Then it dawned on me; I had read on the internet somewhere about PlayStations going buggy, or maybe it was Game Informer? I can't remember where now, but it was worth a shot.

     

    [caption id=attachment_2200" align="alignright" width="420]

    This was me too...only with a more positive outcome.[/caption]

     

    I stretched my fingers out to the PlayStation, and slowly inched the tips beneath it. Gingerly twisting the device, I managed flip the console upside-down. The credits finished.

     

    As I'm writing this, I feel the urge to play through it again, because...for the life of me...I don't remember the ending. I was too busy trying to save my progress. It makes me sad, actually, to think I was more concerned with saving all of the cool stuff I managed to get, but then I realized that it was something more than just 'stuff'. Everything I managed to pick up in the game was a small victory, and finding it was more difficult than slaying any boss monster. Granted, those battles were tough, and each was greeted with a challenge that made the victory that much sweeter, but all of that hard work makes the ending seem far too simple.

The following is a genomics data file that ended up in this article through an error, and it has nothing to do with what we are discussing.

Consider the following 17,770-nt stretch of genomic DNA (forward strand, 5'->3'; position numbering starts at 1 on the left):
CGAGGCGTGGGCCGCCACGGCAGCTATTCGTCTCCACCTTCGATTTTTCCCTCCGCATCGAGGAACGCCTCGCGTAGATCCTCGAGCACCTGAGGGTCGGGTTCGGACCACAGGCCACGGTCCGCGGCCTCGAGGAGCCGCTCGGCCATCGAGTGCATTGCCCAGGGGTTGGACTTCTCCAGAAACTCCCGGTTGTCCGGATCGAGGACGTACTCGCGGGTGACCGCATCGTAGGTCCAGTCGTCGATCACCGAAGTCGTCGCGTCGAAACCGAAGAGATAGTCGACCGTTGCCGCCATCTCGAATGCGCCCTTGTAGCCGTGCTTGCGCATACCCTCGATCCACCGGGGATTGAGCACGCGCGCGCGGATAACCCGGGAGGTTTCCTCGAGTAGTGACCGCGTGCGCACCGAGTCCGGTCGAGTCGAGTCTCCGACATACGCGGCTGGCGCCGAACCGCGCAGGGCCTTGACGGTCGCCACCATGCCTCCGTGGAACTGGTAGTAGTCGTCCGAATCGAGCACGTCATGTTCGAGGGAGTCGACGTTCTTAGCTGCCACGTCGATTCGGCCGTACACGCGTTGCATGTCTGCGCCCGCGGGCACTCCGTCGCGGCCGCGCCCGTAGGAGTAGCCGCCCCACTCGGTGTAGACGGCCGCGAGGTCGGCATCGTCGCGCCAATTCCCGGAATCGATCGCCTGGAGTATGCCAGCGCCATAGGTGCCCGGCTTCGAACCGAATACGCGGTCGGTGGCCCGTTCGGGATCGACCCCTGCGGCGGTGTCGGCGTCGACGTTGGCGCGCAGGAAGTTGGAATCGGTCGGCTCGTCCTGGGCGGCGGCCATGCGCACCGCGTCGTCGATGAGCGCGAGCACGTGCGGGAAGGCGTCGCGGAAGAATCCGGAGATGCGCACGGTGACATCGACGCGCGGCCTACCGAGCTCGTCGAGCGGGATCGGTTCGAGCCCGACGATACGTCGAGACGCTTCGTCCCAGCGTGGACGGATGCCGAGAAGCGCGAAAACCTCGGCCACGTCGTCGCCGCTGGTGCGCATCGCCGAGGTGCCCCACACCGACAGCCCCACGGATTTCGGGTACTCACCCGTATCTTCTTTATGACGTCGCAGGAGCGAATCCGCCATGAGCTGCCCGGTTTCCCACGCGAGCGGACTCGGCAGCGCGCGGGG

Think about it.

    All of the energy put into RPGs, do the endings really satisfy? In most cases, I'd like to say no. The endings are anti-climatic, and often a let down. I want to know what happens next. Like in the movies, when the hero does what we all think he or she is going to do, and the day is won; we are all brought back to earth when the credits roll and a big THE END appears. But it's not the 'real' end. Who cleans up that mess?

     

    Chrono Cross characters

    Games are about the play, about the win.

     

     

    The end of Chrono Cross was bittersweet in many ways. I didn't want to leave the characters, I couldn't enjoy the ending, but I pressed the power button with one comforting thought; There are at least eight different ways to beat this game and each has a different ending.

     

    What do you guys and gals think?  What was the first game you ever beat? Any mishaps happen to you when playing? Let me know in the comments below!



    User Feedback

    Recommended Comments

    There are no comments to display.




×
×
  • Create New...